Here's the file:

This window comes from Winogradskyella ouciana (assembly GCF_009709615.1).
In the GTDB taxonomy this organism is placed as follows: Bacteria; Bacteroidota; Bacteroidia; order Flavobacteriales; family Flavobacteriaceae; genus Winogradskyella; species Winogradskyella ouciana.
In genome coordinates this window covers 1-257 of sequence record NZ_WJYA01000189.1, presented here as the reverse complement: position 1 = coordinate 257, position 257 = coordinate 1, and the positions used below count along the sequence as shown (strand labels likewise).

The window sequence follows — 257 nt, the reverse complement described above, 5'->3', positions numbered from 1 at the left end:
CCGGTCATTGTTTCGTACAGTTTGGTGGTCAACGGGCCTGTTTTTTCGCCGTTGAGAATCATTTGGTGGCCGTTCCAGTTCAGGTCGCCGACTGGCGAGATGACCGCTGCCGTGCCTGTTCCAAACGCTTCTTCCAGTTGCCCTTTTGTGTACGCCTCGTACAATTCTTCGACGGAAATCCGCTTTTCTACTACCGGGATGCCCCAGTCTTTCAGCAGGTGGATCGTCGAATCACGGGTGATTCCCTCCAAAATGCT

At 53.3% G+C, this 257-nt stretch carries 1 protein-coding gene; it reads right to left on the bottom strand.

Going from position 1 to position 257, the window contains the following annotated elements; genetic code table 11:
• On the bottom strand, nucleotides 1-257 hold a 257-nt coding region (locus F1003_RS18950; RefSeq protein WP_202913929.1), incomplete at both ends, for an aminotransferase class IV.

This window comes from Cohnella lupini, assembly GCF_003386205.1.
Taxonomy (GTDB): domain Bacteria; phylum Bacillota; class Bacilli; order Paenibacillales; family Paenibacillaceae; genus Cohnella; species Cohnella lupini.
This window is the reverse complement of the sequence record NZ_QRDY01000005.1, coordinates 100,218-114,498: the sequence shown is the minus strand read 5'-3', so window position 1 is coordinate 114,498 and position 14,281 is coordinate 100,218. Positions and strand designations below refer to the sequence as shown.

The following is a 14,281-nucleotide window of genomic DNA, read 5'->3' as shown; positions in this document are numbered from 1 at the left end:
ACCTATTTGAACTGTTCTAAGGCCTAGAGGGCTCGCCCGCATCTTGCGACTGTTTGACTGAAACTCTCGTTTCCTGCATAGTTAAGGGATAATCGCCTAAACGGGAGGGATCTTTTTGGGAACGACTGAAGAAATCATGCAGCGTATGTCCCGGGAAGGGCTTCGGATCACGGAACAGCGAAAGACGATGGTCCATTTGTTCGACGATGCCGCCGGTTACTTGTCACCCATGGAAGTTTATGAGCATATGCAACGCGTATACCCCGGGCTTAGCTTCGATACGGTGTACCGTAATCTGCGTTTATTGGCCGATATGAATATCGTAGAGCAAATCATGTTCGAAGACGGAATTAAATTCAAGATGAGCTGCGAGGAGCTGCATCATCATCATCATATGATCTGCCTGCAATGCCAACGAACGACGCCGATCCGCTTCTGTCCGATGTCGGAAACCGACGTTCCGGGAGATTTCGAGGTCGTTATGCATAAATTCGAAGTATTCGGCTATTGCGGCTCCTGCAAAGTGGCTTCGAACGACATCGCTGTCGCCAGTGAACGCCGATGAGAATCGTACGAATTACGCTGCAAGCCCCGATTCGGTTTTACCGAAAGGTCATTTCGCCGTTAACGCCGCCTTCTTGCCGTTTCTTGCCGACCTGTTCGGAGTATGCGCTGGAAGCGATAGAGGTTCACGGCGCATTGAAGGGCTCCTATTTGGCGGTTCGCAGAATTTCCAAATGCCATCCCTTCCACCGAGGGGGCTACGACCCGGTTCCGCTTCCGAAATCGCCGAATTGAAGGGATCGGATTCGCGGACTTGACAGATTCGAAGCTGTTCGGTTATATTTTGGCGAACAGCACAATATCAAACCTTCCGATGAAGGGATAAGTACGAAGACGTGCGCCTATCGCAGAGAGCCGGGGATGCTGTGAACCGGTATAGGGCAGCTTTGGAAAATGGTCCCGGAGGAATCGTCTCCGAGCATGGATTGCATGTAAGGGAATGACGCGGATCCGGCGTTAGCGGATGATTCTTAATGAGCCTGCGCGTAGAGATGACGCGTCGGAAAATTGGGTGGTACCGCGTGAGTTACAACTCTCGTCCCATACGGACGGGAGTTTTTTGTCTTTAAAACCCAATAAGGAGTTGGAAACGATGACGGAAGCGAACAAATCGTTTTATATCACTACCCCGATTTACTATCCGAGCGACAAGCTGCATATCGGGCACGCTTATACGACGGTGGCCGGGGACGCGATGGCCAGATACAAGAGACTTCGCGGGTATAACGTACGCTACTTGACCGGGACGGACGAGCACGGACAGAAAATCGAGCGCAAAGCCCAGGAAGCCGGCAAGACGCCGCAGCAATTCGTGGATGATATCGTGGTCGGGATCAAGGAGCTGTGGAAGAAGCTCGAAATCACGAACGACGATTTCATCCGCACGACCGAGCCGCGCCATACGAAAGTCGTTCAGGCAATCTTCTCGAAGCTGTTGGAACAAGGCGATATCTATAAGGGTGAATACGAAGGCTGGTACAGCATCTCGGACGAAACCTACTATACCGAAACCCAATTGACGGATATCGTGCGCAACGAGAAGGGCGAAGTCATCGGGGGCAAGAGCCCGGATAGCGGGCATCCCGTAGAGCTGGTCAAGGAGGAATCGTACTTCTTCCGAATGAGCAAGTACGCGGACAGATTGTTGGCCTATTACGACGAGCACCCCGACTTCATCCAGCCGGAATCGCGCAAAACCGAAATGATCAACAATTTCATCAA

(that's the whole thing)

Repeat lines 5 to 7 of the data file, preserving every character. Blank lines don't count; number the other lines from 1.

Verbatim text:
CCGGTCATTGTTTCGTACAGTTTGGTGGTCAACGGGCCTGTTTTTTCGCCGTTGAGAATCATTTGGTGGCCGTTCCAGTTCAGGTCGCCGACTGGCGAGATGACCGCTGCCGTGCCTGTTCCAAACGCTTCTTCCAGTTGCCCTTTTGTGTACGCCTCGTACAATTCTTCGACGGAAATCCGCTTTTCTACTACCGGGATGCCCCAGTCTTTCAGCAGGTGGATCGTCGAATCACGGGTGATTCCCTCCAAAATGCT

At 53.3% G+C, this 257-nt stretch carries 1 protein-coding gene; it reads right to left on the bottom strand.

Going from position 1 to position 257, the window contains the following annotated elements; genetic code table 11: